On 16 July, Generalmajor Dr Lothar Rendulic’s 52nd Division, which was moving from the high command’s reserve to the area of Mogilev, launched a counterattack from the Ozerana area along the western bank of the Drut river. The Soviet offensive on Bobruysk was then suspended. The XLIII Corps drove the Soviet troops out of Parich and soon cleared the entire Parich area, and General Walter Schroth’s XII Corps advanced against the LXVII Corps in the area of Stary Bykhov.
On 17 July, the Soviet offensive collapsed, and the LXIII Corps was driven back to the Dniepr river although it did manage to hold Zhlobin and Rogachev. Meanwhile, the XXIV Corps (mot.) had broken through to Krichev. The XXV Mechanised Corps, which had been readied for the development of the offensive on Bobruysk, was transferred to the area of the German breakthrough in the Krichev area.
On 22 July, the 21st Army was again given the task of defeating the German forces in the area of Bobruysk and Stary Bykhov, on this occasion using General Major Kuzma N. Galitsky’s LXVII Corps for an advance, toward Stary Bykhov, intended to alleviate the German pressure on besieged Mogilev.
Also on July 22, a cavalry group of three cavalry divisions under the command of Polkovnik Aleksandr I. Batskalevich was despatched from Polesye to penetrate on the German rear. Supervision of this operation was the responsibility of the inspector-general of the Soviet cavalry arm, General Polkovnik Oka I. Gorodovikov. The cavalry group advanced to Osipovichi and took control of the road linking Slutsk and Bobruysk.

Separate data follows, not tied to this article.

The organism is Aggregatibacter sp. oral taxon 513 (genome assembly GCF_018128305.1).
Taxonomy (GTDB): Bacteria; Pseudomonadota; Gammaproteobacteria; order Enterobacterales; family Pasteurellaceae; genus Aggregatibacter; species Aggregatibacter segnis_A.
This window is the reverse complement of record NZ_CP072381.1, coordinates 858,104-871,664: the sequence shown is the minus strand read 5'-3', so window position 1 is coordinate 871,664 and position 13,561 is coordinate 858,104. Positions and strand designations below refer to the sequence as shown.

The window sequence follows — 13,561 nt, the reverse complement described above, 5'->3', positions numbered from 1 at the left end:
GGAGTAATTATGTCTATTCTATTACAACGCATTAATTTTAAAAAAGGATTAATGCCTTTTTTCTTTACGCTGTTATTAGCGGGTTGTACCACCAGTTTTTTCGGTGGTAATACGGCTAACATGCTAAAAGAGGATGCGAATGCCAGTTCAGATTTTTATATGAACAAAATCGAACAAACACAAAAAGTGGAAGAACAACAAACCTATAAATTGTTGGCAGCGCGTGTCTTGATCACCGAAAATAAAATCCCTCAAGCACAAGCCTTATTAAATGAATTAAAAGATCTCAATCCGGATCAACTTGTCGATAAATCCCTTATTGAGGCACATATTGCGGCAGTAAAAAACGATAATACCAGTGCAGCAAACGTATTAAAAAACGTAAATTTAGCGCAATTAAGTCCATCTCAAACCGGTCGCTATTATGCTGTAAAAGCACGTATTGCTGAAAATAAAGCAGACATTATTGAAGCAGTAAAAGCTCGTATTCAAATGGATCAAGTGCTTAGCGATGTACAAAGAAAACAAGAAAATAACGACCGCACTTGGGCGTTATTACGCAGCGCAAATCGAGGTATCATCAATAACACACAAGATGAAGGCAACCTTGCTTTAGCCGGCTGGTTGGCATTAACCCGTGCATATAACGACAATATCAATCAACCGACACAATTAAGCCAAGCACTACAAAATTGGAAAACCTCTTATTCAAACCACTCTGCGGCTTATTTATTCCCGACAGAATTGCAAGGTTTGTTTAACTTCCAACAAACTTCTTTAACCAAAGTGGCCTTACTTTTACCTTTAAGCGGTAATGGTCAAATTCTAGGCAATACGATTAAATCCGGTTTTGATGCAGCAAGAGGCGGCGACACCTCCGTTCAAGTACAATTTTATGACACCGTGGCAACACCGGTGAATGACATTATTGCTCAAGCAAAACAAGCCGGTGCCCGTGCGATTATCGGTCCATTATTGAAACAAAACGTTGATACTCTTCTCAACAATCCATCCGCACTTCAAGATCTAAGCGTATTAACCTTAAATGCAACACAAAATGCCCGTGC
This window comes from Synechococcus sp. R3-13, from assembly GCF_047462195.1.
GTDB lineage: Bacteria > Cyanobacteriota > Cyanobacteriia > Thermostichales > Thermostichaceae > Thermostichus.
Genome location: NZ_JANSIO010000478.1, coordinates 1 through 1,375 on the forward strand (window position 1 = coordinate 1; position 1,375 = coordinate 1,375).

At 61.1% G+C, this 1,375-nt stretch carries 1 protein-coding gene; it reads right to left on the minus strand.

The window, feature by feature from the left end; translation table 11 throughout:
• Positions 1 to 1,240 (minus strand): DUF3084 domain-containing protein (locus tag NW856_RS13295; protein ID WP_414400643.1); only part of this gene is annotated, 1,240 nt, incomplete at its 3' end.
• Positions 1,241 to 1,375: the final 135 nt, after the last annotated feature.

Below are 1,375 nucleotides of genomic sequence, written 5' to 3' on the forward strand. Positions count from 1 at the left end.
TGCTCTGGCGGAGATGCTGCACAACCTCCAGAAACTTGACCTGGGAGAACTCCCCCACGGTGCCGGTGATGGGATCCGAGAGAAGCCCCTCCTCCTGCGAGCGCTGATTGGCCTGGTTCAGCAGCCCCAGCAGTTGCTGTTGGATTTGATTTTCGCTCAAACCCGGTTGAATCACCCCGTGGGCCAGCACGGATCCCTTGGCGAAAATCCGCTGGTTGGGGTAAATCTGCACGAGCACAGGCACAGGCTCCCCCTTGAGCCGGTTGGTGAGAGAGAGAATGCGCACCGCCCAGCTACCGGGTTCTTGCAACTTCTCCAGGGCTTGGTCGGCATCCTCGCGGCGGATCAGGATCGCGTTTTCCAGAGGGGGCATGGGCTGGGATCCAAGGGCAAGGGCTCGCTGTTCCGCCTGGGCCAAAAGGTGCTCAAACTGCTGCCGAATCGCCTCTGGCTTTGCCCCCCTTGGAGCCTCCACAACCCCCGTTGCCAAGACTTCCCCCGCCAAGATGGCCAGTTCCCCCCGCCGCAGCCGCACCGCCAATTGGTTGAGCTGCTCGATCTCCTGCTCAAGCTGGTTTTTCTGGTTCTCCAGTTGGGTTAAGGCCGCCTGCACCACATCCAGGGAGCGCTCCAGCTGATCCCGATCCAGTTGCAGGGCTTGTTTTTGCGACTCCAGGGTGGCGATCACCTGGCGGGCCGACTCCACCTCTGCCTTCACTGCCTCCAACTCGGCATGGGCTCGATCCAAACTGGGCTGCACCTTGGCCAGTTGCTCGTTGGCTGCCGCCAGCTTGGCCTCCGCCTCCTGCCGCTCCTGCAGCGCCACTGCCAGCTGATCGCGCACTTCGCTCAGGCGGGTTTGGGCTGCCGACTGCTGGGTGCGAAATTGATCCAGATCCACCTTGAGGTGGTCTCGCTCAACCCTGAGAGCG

On 25 July, a new Soviet attack on Bobruysk was started by Petrovsky’s LXIII Corps.
Active operations on the southern flank of the West Front became an integral part of the Soviet general offensive on the Smolensk 'bulge'. The 21st Army’s right-hand neighbour, General Leytenant Vasili F. Gerasimenko’s (from 26 July General Major Konstantin D. Golubev’s) 13th Army of the West Front, was involved in heavy fighting for Propoysk and Krichev. A little earlier, on 23 July, the operational group of General Leytenant Vladimir Ya. Kachalov’s 28th Army began an offensive from the area of Roslavl toward Smolensk. However, the German forces again managed quickly to pin down the advancing Soviet forces. Moreover, on 26 July the last defenders of Mogilev began to break out from the city, which rendered pointless the LXVII Corps' attack.
On 30 July 30, after stubborn fighting, the 21st Army was instructed to go onto the defensive. Batskalevich’s cavalry group, currently operating in the Germans' rear areas, was first broken apart and then then encircled. The main part of the group managed to escape from the encirclement, however.
Soviet troops failed to retake Bobruysk and clear the bridgehead of German troops in the area of Stary Bykhov. However, active operations on the southern flank forced the German command to concentrate significant forces in the area of Bobruysk and Stary Bykhov, thereby diverting troops from the occupation of Mogilev and the farther offensive on Roslavl. As a result of Soviet attacks in the Bobruysk area, Stary Bykhov, Krichev and Propoysk, the southern flank of Heeresgruppe 'Mitte' diverged farther to the south than had been planned by the Germans.